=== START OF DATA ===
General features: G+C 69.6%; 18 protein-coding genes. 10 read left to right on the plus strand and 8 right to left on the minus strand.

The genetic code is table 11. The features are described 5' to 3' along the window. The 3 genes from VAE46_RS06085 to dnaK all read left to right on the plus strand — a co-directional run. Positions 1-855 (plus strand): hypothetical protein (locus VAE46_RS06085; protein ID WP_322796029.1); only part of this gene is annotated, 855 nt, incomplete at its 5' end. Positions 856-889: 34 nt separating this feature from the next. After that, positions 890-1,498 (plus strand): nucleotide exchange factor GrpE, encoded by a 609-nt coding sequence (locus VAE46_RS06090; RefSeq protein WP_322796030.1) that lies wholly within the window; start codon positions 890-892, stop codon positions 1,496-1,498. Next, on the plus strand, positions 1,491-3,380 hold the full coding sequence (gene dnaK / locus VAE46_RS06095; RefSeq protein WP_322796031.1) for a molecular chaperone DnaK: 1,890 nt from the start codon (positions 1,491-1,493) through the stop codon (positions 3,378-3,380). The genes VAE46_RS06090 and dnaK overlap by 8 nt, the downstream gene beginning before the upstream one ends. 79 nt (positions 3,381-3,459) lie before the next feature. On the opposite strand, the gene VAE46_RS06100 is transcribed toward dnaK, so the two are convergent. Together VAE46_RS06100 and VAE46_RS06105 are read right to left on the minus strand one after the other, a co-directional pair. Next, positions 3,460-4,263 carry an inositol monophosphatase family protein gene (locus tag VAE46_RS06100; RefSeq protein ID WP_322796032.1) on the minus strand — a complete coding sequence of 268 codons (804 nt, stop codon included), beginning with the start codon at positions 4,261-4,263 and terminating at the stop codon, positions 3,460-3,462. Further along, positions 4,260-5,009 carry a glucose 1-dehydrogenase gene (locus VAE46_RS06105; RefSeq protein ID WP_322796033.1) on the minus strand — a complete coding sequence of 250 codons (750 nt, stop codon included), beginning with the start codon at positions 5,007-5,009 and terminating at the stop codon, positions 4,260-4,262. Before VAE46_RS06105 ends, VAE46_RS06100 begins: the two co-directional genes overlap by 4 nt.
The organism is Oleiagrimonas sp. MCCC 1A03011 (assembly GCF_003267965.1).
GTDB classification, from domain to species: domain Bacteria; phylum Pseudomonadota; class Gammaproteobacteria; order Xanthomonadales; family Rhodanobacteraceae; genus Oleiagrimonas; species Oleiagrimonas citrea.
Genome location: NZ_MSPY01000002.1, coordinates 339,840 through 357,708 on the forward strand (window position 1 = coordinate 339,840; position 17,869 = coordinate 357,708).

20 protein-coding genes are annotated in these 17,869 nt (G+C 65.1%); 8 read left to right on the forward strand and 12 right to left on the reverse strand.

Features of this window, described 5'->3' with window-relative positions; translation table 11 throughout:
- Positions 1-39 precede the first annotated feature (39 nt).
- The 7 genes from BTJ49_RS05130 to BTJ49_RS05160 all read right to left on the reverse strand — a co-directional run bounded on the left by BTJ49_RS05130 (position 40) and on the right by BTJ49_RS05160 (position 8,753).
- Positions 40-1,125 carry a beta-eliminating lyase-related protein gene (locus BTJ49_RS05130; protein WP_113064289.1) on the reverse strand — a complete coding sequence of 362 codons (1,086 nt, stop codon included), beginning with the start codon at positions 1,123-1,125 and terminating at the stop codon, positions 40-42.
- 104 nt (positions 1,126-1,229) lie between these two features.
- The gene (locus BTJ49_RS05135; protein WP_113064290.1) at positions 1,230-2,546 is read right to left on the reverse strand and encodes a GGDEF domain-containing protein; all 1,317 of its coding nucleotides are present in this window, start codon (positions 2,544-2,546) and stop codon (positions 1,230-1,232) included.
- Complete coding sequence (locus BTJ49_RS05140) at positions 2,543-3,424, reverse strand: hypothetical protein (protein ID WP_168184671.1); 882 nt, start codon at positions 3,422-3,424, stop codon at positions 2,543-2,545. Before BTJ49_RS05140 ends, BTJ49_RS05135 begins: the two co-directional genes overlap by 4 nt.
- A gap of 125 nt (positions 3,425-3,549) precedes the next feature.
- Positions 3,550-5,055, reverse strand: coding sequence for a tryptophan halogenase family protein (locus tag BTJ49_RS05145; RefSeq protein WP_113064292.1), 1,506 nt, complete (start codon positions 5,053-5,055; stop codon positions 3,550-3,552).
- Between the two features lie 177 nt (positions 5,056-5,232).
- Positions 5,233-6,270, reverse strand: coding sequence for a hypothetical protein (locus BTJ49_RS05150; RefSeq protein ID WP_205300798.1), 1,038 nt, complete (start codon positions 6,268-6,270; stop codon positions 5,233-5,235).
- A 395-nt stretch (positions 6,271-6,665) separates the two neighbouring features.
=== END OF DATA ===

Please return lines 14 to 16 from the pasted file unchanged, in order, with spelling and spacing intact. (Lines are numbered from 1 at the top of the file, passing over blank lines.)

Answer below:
- A gap of 125 nt (positions 3,425-3,549) precedes the next feature.
- Positions 3,550-5,055, reverse strand: coding sequence for a tryptophan halogenase family protein (locus tag BTJ49_RS05145; RefSeq protein WP_113064292.1), 1,506 nt, complete (start codon positions 5,053-5,055; stop codon positions 3,550-3,552).
- Between the two features lie 177 nt (positions 5,056-5,232).